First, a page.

Public transit agencies across the nation are struggling to control costs without reducing service. One effective strategy used by a growing number of public transit agencies is to contract competitively for bus operations. Almost without exception, these agencies report that private bus companies can deliver equal or better service at a 20 to 30 percent lower cost.
The Massachusetts Bay Transportation Authority (MBTA) wants to use the same strategy and has accepted two bids to run 40 percent of its bus operations. The MBTA’s cost analysis shows that it will save 23.1 million over five years. However, a 1993 antiprivatization law (commonly called the Pacheco Law) sets up a series of tests that an agency must pass before it can award a contract to private company. In preventing the MBA from privately contracting for bus service, the Auditor has not developed his own comparisons of the MBTA’s in-house cost with the cost of private bids, nor has he provided any evidence that the service to be provided by contractors is likely to be inferior to the current level of services.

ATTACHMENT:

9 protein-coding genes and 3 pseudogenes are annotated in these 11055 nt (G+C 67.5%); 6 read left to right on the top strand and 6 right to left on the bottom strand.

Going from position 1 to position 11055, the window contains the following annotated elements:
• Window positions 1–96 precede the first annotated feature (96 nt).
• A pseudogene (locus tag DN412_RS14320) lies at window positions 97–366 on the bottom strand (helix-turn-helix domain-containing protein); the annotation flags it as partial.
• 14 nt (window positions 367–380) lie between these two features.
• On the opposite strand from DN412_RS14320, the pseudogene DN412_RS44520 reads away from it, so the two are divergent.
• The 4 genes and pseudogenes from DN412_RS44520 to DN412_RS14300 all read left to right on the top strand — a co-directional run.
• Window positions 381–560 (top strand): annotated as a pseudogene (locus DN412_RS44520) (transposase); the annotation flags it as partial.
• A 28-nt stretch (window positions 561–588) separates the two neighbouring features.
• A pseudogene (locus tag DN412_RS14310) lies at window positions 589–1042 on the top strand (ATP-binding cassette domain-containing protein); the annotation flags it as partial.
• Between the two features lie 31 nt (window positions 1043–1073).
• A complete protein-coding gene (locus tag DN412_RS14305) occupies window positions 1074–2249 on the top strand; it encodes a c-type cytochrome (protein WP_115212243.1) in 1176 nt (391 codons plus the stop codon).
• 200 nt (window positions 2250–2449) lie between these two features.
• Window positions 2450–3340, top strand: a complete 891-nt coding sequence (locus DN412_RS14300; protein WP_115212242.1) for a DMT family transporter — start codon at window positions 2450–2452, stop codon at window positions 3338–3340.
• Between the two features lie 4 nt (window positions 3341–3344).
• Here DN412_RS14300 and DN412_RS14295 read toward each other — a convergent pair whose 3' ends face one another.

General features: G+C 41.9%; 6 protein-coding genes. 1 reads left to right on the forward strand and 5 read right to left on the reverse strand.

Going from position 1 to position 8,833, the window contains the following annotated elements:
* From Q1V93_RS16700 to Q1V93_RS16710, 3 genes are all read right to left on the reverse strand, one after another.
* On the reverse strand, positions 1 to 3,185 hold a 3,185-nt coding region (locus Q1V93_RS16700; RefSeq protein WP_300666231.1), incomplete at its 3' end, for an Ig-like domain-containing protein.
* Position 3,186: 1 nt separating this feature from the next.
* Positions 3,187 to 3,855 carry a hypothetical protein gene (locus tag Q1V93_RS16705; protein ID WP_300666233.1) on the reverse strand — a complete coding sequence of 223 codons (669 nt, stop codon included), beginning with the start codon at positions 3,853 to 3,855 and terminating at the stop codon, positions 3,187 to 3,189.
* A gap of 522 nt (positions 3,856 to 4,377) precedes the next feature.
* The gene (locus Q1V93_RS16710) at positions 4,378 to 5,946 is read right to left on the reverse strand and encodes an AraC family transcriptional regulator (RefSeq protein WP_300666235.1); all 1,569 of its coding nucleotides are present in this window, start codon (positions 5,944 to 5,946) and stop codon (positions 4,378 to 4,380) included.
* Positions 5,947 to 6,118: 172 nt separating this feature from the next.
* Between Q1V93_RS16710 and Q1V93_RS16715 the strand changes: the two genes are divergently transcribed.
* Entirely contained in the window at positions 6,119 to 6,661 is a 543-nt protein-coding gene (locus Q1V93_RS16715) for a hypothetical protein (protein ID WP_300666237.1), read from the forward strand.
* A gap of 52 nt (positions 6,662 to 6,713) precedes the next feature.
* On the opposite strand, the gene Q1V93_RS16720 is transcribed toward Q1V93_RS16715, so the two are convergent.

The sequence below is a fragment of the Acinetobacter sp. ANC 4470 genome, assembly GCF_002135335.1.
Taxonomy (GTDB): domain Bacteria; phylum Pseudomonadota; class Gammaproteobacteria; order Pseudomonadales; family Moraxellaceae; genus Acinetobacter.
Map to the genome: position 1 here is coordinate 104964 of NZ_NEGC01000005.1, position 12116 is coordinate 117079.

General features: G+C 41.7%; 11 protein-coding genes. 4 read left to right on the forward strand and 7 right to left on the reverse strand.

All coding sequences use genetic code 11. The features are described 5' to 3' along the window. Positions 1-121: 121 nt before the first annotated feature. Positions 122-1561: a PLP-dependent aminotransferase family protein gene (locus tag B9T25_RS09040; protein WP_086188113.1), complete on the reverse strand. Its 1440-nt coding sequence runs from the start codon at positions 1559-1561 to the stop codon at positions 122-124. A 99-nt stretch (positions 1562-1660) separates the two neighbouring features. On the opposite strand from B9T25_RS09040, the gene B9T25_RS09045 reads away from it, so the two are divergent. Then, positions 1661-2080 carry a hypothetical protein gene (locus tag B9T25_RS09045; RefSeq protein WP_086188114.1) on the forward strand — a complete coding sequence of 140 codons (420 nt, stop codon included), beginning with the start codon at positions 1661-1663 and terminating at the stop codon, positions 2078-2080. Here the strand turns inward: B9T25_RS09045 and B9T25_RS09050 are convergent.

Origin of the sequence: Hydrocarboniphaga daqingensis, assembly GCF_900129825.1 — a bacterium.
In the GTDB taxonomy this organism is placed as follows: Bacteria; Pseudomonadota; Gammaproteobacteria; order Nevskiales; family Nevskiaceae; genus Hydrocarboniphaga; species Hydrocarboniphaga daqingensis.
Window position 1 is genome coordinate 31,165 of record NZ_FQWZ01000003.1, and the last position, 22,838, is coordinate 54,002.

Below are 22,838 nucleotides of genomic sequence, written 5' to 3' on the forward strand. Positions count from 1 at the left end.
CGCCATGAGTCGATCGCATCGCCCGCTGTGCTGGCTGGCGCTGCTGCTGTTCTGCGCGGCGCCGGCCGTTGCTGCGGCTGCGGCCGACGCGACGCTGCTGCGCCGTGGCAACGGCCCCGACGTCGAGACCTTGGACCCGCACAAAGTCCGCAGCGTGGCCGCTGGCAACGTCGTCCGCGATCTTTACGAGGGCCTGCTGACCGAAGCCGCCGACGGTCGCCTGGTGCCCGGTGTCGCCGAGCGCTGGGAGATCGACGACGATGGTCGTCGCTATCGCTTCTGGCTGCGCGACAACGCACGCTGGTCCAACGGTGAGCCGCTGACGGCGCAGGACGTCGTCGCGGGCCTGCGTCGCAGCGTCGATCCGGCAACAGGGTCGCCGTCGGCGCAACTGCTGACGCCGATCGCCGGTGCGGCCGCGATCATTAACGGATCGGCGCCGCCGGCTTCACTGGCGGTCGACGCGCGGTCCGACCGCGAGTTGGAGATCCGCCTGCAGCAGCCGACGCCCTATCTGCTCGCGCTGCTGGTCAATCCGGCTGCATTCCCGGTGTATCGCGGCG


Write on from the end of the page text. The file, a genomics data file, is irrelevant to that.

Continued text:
Bus transportation is a vital public service. The MBTA has recently announced a cost-neutral plan to maximize bus ridership by reducing service on certain bus routes in order to increase service on other, more heavily used routes. Many other transit agencies have discovered that privately contracting for bus services allows them to actually run mroe buses and still cut costs. Unfortunately, the Pacheco Law will prevent this from happening in Massachusetts.